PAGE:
tv CNN Newsroom Live CNN October 11, 2015 11:00pm-1:01am PDT
this in their city. i mean, imagine that. like, worst things could happen, right? zblnchs thousands mourn those lost in the worst terror attack in turkey's modern history as accusations fly over who's responsible. and putin defends actions in syria. plus the five democratic hopefuls for u.s. president will soon face off in las vegas. who has leading the polls and more on their campaign strategies. >> welcome to our viewers here in the united states and all around the world. thanks for joining us. i'm rosemary church, and this is cnn news room.
>> our top story this our, anger and mourning in turkey. families are burying their loved ones j victims of saturday's bombings in the capital. two blasts ripped through a peace rally, killing at least 97 people and wounding almost 250 others. thousands of people took to the streets of istanbul sunday marching against the attack in the capital scuffs broke out after officers broke into the scene to lay flowers. police fired tear gas into the air. >> reporter: it's exactly what no one wanted to see happen here. all they wanted to do was lay flowers down at the scene of where the attack took place.
and now they're being fired on and we're also being pushed back at this stage as well. >> two turkish security sources say isis may be responsible for the attack on saturday, and we turn to phil black who joins us live from the capital. phil, this is the third attack in recent months and the government is again blaming isis, even though no responsibility has been claimed just yet. people are angry. what are they saying about the government's response to this? >> reporter: yeah. angry. here at the site of saturday's attack, you wouldn't know what happened here. the damage has been repaired, the training running again, the crowds and traffic have returned. there is a row of red flowers that have been laid out to honor those killed and a strong police
presence. largely police officers in full riot gear. we've also seen trucks with water cannon. these are not part of the investigation. it's crowd control. it's a sign of the tension that exists following this attack. those who were caught up in it believe very strongly the government must share responsibility for it because they didn't stop it from happening. they were unable to stop two suicide bombers wandering into a huge crowd of a preplanned rally. they're angry because it's not the first time. the third bombing in about four months. two killed and many more injured. there's a strong feeling that the government must share in the responsibility of this. the government's view, well, it denies having any active role.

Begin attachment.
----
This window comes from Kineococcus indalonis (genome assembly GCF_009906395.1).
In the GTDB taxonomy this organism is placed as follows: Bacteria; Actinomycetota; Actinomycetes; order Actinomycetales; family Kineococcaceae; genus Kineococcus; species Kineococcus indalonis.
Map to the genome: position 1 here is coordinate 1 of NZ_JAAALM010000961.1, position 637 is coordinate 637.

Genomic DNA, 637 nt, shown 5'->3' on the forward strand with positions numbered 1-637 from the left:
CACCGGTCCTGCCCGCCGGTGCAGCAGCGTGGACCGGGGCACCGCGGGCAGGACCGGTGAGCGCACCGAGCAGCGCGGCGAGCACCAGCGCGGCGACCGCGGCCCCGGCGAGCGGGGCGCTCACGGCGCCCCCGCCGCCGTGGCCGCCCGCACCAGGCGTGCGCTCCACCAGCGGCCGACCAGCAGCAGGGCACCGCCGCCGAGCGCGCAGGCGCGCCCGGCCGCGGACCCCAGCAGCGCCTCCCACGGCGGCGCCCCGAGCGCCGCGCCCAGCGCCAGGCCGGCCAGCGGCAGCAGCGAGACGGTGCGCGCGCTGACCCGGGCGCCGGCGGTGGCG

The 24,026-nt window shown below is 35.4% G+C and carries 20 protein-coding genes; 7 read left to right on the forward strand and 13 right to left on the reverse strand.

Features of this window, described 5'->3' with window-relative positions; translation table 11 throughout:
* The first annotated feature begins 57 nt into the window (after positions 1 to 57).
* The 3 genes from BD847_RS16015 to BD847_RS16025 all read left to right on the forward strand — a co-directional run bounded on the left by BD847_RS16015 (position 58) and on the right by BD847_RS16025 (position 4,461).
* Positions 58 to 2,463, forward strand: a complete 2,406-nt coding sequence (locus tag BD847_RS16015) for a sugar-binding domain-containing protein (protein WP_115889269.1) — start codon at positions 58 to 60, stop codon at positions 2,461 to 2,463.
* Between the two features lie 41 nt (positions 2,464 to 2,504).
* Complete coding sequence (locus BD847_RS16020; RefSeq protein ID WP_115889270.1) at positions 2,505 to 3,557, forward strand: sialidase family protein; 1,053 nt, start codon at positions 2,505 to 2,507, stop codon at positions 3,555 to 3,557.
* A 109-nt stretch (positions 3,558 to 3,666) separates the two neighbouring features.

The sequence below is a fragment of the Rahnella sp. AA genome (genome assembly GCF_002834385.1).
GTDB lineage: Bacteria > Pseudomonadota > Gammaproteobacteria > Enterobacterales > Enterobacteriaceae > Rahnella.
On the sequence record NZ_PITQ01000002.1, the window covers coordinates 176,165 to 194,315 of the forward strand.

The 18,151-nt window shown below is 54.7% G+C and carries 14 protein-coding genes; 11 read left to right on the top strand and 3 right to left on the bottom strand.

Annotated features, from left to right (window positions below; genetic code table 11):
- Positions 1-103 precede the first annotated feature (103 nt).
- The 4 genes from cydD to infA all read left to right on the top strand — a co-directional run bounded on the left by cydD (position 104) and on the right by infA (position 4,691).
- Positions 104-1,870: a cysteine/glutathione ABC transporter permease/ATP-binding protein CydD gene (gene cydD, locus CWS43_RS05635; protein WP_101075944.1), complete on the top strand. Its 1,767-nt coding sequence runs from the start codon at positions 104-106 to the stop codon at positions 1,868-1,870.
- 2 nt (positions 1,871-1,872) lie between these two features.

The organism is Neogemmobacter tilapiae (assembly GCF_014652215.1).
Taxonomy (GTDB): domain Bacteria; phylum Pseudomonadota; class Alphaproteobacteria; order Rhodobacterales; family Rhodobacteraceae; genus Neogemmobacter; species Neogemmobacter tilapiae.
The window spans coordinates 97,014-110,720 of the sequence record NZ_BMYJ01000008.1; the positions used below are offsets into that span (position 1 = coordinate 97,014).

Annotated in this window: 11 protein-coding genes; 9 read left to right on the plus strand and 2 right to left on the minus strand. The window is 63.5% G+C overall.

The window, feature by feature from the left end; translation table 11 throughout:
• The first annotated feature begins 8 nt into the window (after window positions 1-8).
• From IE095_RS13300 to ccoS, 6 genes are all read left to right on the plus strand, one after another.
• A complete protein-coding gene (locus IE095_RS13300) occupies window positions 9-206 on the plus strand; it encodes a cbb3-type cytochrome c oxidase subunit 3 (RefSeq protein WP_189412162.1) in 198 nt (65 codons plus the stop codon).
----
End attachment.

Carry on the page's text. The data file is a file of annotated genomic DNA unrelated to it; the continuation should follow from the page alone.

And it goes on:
it says this is an attack on the state as a whole, an attempt to tear down the unity and stability. >> and phil, around 14,000 or so people gathered at this rally, given that large number of protesters, what was the level of security at the rally? >> reporter: well, the people who were there say it was obviously thoroughly inadequate. a peace rally protesting the resumed violence between the pkk. they said it was no obvious sign of security. nothing given the size of the crowd. certainly not enough given the location, the state of the government, the infrastructure and the buildings that exist here. and also, and this is a point they make by point of comparison. they say other rallies,
particularly thosed organi orga other parties they see much more policing at those sort of events. for that reason, really a great deal of unhappiness and anger about what was allowed to transpire here. >> understood too. many thanks to you, phil. it has been a weekend of deadly violence between israelis and palestinians. police say they captured an arab attacker at the scene. at least ten palestinians were killed including a 13-year-old boy hit by a rubber-coated bullet during clashes near ra maul la. isra we in jerusalem with more. the details horrifying. talk to us about what exactly is
motivating this escalating violence. >> reporter: well, first, rosemary, we're getting reports of another stabbing attack according to israeli police. attack happened this morning near the lion's gate of the old city. the attacker, they say has been killed. we'll get you more information as we get it, but in terms of what's motivating this kind of violence, it very much depends on who you ask. both israelis and palestinians are blaming each other for the latest wave of violence out of his cabinet meeting yet, the israeli prime minister released a statement blaming palestinian authority, hamas as well as the islamic movement in israel for inciting violence for spreading rumors, he said about the status quote of the holy site yesterday evening the plo putting out its
own statement blaming israel for inciting the violence as a cover for exerting more control, they said, over the holy site. now, over the weekend, the u.s. secretary of state made two separate phone calls. one to the israeli prime minister, the other to the president of the palestinian authori authority. in both calls he emphasized the importance of combatting incitement and condemning violence and maintaining the status quo of the holy site. >> we are also seeing this war of words between the palestinian leadership and israel's government. what are they saying and what are both sides going to do about trying to reign in this violence in. >> at this point, it's very much unclear what more can be done to reign in this violence. yesterday out of the cabinet meeting, the israeli prime minister announcing he's